Showing posts from June, 2019

My Painting Set up

A friend on Instagram was asking about the desk set up that I have for my painting. This is something I have put a lot of thought into but, tried to limit how much I spend on it. My desk set up is for my painting but also doubles as my home office space which allowed me to justify a little more spend on it. I've tried to keep this to the more long term items so it doesn't include paints, brushes, or even brush cleaner. These are things that you will probably never 'run out'. Absolute Essentials: When thinking about my desk set up there are a few things I knew I'd need and others that I'd want: Comfortable seating position. (I have only been half successful here!) A comfortable chair with good support (this is where I have failed - your chair should be where you put most of your money. It will save your back in the long run) The desk must be at the correct height. - You should be able to comfortably set your elbows on the table top to bring your ha

Removing Candle wax from miniatures

A brief note here for future reference. Having had an accident at the weekend were a bunch of models (unpainted) got knocked into a puddle of spilled candle wax. The result was a bunch of miniatures seemingly ruined. What to do? - DO NOT do this for PVC miniatures (eg most boardgame minis) Get the miniatures out of the wax as soon as possible. Remove as much wax as you safely can (without damaging the paint etc) Put the models on kitchen towel and fold towel over top (help soak wax and prevent minis from flying all over the place). Use a hairdryer to gentle heat the model to remove any further excess wax. Be mindful of how powerful the hairdryer is!) You can be more aggressive with heating metal minis. Polystyrene has a Heat Distortion Temperature (HDT) of 95oC - at this temperature you need to be mindful the plastic will warp so go slowly! Paraffin Wax (the wax in most candles) has a melting point of 37-82oC depending on additives. Soy and Beeswax are similar.  PVC has an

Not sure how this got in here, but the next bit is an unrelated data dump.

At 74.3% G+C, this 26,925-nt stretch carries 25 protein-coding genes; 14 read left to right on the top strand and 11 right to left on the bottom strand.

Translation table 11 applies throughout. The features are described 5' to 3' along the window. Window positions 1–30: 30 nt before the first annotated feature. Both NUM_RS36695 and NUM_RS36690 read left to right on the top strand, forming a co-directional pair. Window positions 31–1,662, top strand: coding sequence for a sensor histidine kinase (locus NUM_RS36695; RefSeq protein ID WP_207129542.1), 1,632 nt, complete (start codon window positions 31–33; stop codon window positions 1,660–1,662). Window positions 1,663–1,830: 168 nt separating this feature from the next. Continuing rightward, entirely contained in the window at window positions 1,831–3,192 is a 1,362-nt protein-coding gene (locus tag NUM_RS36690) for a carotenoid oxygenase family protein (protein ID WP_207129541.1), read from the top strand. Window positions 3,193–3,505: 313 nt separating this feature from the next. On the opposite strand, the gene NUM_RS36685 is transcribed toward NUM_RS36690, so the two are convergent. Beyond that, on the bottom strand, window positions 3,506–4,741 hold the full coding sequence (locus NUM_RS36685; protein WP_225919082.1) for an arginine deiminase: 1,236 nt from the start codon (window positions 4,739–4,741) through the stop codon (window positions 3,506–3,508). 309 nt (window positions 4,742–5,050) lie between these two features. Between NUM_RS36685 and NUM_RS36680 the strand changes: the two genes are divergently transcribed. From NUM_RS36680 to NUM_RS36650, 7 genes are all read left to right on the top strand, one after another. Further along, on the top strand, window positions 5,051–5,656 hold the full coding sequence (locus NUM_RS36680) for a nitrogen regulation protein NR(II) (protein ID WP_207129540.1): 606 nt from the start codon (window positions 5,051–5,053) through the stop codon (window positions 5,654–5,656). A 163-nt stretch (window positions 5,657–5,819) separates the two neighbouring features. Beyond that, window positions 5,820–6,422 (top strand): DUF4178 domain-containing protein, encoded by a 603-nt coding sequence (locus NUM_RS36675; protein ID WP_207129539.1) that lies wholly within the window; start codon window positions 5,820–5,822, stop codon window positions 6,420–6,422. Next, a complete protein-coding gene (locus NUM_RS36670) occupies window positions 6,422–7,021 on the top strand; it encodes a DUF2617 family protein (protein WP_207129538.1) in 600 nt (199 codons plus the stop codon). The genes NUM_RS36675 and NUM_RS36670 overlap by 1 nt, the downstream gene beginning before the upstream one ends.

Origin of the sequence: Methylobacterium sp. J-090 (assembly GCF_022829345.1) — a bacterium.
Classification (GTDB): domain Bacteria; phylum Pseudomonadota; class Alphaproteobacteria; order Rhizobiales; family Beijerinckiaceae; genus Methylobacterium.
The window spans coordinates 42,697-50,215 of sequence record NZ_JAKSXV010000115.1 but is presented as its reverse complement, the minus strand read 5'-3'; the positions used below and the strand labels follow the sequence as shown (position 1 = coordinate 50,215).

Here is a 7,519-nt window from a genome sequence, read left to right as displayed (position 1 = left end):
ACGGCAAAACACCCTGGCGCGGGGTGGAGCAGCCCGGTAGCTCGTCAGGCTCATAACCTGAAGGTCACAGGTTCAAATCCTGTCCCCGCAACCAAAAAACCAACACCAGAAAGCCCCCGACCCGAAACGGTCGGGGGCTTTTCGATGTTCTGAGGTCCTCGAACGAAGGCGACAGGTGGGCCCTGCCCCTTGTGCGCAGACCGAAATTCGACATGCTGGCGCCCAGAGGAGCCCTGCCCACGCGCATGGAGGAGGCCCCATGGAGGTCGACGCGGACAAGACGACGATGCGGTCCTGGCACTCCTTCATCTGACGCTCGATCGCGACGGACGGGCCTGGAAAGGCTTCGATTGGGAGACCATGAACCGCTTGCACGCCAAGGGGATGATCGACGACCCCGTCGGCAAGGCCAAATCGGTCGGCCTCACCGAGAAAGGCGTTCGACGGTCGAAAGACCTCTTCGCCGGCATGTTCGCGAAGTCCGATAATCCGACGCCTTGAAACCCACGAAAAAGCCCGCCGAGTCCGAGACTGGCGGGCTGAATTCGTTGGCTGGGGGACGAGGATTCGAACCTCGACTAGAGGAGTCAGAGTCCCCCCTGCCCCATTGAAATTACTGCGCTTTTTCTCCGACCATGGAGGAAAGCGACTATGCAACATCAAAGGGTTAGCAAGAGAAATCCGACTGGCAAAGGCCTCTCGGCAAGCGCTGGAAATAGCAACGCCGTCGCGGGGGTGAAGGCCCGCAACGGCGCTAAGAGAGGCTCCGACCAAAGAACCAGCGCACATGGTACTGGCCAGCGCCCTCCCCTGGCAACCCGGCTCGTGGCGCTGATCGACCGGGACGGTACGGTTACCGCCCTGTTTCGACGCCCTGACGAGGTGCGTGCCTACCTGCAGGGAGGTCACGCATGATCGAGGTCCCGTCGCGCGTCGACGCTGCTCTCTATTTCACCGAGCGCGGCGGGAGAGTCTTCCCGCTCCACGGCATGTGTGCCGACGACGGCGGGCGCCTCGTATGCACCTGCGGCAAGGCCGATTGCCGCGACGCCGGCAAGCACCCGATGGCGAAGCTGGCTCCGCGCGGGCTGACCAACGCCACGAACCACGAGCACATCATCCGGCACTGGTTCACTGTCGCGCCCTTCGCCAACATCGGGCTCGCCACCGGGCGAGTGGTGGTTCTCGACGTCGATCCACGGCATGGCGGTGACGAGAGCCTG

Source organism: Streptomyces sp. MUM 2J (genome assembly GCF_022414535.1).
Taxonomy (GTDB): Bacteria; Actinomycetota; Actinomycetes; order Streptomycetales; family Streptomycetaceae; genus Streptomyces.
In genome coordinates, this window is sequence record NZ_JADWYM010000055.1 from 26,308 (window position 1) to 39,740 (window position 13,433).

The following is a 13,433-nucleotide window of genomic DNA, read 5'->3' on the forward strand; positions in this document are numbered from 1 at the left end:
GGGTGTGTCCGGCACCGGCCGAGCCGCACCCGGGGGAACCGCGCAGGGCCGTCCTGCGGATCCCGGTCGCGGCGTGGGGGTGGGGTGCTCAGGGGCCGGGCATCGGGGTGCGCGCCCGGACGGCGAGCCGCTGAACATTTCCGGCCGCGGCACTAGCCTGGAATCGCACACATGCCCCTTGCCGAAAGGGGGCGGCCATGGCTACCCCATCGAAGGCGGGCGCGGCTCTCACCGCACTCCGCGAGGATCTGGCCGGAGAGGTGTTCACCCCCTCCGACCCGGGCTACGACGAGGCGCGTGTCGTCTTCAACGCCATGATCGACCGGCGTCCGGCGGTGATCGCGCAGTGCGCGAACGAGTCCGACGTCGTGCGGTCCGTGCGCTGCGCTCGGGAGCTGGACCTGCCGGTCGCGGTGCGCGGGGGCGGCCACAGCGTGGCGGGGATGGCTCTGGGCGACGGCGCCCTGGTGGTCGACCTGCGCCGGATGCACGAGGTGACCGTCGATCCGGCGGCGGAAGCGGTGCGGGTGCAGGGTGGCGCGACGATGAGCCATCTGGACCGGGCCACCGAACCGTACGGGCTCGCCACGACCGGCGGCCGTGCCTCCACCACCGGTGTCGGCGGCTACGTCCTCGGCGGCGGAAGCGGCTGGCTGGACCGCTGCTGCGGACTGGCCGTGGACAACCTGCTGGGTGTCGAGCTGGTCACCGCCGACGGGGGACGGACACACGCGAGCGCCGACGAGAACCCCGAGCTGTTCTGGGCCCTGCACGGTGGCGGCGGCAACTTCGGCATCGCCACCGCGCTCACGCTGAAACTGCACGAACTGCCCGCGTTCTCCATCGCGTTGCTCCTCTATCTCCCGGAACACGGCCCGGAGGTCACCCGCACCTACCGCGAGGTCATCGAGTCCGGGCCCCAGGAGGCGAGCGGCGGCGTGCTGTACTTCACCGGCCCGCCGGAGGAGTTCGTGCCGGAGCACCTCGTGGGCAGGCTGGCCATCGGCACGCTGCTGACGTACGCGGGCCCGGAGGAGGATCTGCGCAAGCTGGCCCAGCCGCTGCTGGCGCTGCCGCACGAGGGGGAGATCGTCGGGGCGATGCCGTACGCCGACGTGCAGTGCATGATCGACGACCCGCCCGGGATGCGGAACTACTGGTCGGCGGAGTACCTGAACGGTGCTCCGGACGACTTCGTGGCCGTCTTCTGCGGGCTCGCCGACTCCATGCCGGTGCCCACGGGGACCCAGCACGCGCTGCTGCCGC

Painting up some more Nurgley goodness

Whilst I have been spending much of my painting time this year working on competition models, I still want to try and achieve a good volume of painted miniatures. Alongside the work on my Warhammer Fest entry (more in an upcoming post) I have been prepping models to give myself a break from the intense painting. With the Conquest Magazine subscription and the occasional trade - I've acquired quite a lot of minis and particularly Death Guard which I am hoping to build into an impressive Armies on Parade entry. For this blog post I thought I would highlight how I will often work in one hour blocks Hour 0: I already had these chaps cleaned, assembled and glue gunned onto some balsa paint stirrers: Hour 1: Priming with Stynylrez Black. It took a couple of coats and some tricky angling to hit all the undersides. Hour 2: I've mentioned my recipes before but did the basecoating rapidly with the airbrush and threw in some of the ink toning. Hour 3: Using the

The road to Golden Demon

Last year I focused on quantity over quality. This year I've sought to achieve more of a balance. I have continued to output a decent volume of painted minis, thanks in large part to my weekly livestreams . I've also tried to put some focus into getting some higher quality models painted up for competition. I've targeted two main painting competitions to submit to - Golden Demon at Warhammer Fest in May and then NOVA Open later this year. But let's not get ahead of ourselves... Warhammer Fest. I wanted to really try and game the system here. I put together a list of things that I felt were important to help succeed in the Golden Demon. Faces - tones, veining Freehand - understated but demonstrating the ability Sculpting - biker jackets, not enough to distract from or confuse the original model but make them mine. Basing - something that would compliment the models but not detract from them Texturing - Leather, Metal, Blankets, Fabric Weathering Terrain I